President Joe Biden's administration has ordered 14 additional states to stop using a COVID-19 treatment made by GlaxoSmithKline and Vir Biotechnology.
The Department of Health and Human Services (HHS) said on March 30 that it has paused shipments of the drug sotrovimab to the states, bringing the total number of states that are no longer receiving doses to 22.
The states are Illinois, Indiana, Michigan, Minnesota, Ohio, and Wisconsin in the Midwest; Arizona, California, Idaho, Nevada, Oregon, and Washington in the West; and Alaska and Hawaii.
The U.S. government purchased millions of doses in 2021 and in January and distributed them weekly to states to provide to health care facilities.
Sotrovimab, a monoclonal antibody, was granted emergency use authorization for treating patients with mild-to-moderate COVID-19 who are designated as at high risk for progressing to severe cases.
But emerging data suggest that the drug doesn't work against BA.2, a subvariant of the Omicron coronavirus variant, according to U.S. regulators.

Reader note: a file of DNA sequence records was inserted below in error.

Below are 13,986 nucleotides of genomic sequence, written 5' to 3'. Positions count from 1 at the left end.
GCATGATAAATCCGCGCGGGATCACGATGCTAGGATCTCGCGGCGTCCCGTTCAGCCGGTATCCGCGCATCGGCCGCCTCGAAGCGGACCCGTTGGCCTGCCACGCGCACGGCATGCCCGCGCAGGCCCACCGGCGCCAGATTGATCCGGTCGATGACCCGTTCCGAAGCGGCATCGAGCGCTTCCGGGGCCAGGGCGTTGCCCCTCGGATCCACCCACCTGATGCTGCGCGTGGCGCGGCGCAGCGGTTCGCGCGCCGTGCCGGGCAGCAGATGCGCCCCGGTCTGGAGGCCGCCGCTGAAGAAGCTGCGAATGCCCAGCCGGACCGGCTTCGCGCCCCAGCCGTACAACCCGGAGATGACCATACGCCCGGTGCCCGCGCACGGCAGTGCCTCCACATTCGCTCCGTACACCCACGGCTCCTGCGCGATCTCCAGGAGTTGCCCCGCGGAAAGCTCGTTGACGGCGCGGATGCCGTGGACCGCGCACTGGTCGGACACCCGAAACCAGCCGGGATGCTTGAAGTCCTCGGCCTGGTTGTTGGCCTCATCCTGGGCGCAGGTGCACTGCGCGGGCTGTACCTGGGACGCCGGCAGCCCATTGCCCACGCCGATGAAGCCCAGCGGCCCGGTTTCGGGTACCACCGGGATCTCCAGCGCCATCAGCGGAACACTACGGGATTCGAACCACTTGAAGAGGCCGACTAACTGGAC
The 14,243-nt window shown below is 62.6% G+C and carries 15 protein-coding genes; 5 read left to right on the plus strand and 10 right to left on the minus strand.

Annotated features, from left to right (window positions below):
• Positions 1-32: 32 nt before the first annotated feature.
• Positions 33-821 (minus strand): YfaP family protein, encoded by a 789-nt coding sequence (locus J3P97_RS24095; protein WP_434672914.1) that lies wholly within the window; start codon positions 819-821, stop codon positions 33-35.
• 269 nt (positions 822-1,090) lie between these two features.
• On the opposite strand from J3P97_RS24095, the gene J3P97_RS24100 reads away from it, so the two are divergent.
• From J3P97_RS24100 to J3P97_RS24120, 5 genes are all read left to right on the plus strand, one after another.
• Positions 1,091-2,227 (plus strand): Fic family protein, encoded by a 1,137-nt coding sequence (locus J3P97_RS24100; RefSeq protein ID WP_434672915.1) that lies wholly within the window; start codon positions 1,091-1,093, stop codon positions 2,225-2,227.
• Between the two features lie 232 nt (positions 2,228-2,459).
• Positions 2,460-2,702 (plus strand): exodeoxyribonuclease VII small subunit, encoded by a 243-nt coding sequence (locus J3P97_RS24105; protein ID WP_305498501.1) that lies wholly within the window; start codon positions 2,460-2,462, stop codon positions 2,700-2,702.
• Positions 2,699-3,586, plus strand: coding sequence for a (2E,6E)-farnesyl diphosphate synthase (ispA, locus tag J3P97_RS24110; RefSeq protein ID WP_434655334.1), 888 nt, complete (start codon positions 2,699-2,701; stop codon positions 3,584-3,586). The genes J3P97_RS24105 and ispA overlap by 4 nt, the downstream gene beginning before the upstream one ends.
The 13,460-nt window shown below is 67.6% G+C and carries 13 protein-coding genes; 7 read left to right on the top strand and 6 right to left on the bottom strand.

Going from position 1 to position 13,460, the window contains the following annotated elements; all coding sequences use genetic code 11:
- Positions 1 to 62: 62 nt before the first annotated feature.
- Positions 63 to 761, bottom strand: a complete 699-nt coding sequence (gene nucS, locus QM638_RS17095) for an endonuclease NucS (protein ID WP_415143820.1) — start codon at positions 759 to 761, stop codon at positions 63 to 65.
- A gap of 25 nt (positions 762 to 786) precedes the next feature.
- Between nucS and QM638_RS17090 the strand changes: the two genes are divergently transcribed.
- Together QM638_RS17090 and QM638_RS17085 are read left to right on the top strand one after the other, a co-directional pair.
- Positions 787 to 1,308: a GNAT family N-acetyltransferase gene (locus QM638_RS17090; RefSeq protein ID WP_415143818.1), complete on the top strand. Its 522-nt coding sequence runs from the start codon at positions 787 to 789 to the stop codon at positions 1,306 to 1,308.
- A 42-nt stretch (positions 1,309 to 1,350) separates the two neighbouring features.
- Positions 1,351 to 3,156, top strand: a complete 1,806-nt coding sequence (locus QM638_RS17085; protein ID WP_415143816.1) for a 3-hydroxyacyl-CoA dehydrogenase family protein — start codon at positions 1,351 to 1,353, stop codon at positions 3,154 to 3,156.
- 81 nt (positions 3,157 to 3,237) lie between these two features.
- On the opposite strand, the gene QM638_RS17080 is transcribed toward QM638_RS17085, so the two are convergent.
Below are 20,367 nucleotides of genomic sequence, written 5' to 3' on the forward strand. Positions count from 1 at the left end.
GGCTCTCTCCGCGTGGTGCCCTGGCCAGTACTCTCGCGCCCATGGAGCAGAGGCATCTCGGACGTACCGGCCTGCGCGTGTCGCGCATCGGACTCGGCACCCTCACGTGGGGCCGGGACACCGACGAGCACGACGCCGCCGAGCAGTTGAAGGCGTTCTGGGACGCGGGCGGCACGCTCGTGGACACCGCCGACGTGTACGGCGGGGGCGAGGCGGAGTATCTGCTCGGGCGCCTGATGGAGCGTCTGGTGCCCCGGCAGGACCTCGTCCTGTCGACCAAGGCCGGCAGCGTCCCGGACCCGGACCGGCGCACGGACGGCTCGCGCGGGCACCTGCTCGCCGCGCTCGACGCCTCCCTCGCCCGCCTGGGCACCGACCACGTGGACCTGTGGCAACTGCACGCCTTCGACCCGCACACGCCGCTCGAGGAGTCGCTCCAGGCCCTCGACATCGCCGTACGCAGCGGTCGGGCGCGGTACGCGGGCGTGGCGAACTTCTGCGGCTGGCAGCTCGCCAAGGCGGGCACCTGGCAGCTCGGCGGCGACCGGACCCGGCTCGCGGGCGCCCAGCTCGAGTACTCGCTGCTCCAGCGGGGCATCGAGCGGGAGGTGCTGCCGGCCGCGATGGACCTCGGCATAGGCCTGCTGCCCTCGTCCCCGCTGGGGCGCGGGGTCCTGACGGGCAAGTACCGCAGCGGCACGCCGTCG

The shipments were halted because of the ruling, which came from the U.S. Food and Drug Administration (FDA).
The FDA decided that any region where BA.2 is pegged as causing a majority of COVID-19 cases can no longer administer sotrovimab.
Testing indicates that other COVID-19 treatments retain some benefit against BA.2, including Pfizer's Paxlovid pill.
Bebtelovimab, another monoclonal that's produced by Eli Lilly, also appears to work against the subvariant.
Glaxo and Vir said in a recent joint statement that they were aware of the FDA's actions.
"GSK and Vir are preparing a package of data in support of a higher dose of sotrovimab for the Omicron BA.2 subvariant and will be sharing these data with regulatory and health authorities around the world for discussion," the statement reads.
The panel, convened by the National Institutes of Health to recommend treatments for the disease, advises administration of paxlovid and Gilead Sciences' remdesivir. In situations where neither are available, alternative therapies include bebtelovimab and Merck's pill molnupiravir.